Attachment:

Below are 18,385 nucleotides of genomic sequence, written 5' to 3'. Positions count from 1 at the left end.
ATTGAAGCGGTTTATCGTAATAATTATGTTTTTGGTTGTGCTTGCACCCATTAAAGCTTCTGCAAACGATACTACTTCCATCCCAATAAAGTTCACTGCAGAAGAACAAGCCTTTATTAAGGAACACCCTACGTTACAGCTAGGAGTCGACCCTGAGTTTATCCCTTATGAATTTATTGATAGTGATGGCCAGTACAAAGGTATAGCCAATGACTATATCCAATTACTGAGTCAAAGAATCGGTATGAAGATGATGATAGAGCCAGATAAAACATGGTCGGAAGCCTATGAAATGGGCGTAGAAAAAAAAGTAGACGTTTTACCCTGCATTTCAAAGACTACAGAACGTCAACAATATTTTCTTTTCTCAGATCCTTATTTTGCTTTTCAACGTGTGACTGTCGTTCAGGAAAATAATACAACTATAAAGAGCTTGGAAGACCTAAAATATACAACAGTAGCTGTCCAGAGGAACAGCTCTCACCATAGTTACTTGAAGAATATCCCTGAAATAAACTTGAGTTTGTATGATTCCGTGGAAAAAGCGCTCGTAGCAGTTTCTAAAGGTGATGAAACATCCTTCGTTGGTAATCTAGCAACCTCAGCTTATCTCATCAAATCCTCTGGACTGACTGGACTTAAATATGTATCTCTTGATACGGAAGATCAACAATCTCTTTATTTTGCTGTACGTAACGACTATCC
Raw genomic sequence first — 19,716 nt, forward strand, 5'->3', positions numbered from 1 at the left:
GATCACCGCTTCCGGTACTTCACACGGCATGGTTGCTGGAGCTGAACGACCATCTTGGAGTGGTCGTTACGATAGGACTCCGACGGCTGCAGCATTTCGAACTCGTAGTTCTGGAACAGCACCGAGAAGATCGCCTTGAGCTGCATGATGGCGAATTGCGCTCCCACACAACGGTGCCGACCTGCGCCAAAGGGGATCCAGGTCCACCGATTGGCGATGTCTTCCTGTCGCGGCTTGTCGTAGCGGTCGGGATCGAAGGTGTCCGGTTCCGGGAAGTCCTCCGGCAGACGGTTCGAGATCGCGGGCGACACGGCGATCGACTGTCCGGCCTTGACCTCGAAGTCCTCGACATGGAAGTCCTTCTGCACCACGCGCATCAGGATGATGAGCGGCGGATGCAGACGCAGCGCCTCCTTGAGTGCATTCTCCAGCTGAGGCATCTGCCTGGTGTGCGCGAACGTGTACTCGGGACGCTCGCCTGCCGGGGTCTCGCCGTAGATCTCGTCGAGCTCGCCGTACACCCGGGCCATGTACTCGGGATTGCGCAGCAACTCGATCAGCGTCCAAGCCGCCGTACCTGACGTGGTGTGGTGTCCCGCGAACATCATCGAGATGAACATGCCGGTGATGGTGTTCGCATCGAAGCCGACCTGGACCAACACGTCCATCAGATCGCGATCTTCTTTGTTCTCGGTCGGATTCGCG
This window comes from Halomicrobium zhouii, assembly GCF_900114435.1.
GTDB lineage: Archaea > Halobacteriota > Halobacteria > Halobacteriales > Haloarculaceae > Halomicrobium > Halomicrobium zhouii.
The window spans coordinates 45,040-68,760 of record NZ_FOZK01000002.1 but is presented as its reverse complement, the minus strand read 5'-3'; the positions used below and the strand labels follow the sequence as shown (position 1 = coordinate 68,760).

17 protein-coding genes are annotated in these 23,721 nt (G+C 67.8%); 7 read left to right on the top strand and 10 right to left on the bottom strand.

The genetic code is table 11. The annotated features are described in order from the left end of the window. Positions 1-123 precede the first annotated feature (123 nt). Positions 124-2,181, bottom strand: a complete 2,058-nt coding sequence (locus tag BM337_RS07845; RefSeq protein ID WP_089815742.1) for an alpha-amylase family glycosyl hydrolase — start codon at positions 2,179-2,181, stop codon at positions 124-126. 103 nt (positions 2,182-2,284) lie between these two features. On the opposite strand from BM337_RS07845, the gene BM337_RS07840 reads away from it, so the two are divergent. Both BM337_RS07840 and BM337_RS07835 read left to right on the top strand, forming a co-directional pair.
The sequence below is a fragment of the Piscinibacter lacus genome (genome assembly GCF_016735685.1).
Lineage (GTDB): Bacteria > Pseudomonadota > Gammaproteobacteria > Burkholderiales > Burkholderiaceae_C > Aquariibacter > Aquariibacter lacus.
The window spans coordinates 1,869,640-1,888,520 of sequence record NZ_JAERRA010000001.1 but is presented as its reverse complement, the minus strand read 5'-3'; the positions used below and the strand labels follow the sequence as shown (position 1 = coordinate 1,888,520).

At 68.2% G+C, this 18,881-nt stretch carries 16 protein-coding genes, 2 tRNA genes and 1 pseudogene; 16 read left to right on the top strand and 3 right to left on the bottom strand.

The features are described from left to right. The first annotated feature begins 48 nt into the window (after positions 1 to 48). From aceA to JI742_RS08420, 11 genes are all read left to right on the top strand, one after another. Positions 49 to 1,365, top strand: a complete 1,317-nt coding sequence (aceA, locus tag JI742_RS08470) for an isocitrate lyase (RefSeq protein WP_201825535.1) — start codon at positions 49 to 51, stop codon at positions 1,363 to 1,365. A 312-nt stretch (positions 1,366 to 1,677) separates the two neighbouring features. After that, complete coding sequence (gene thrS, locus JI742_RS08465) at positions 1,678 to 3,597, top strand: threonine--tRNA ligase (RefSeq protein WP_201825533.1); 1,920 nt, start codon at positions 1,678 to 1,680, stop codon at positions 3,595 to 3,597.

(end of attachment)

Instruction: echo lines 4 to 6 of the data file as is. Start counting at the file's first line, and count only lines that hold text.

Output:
GATCACCGCTTCCGGTACTTCACACGGCATGGTTGCTGGAGCTGAACGACCATCTTGGAGTGGTCGTTACGATAGGACTCCGACGGCTGCAGCATTTCGAACTCGTAGTTCTGGAACAGCACCGAGAAGATCGCCTTGAGCTGCATGATGGCGAATTGCGCTCCCACACAACGGTGCCGACCTGCGCCAAAGGGGATCCAGGTCCACCGATTGGCGATGTCTTCCTGTCGCGGCTTGTCGTAGCGGTCGGGATCGAAGGTGTCCGGTTCCGGGAAGTCCTCCGGCAGACGGTTCGAGATCGCGGGCGACACGGCGATCGACTGTCCGGCCTTGACCTCGAAGTCCTCGACATGGAAGTCCTTCTGCACCACGCGCATCAGGATGATGAGCGGCGGATGCAGACGCAGCGCCTCCTTGAGTGCATTCTCCAGCTGAGGCATCTGCCTGGTGTGCGCGAACGTGTACTCGGGACGCTCGCCTGCCGGGGTCTCGCCGTAGATCTCGTCGAGCTCGCCGTACACCCGGGCCATGTACTCGGGATTGCGCAGCAACTCGATCAGCGTCCAAGCCGCCGTACCTGACGTGGTGTGGTGTCCCGCGAACATCATCGAGATGAACATGCCGGTGATGGTGTTCGCATCGAAGCCGACCTGGACCAACACGTCCATCAGATCGCGATCTTCTTTGTTCTCGGTCGGATTCGCG
This window comes from Halomicrobium zhouii, assembly GCF_900114435.1.
GTDB lineage: Archaea > Halobacteriota > Halobacteria > Halobacteriales > Haloarculaceae > Halomicrobium > Halomicrobium zhouii.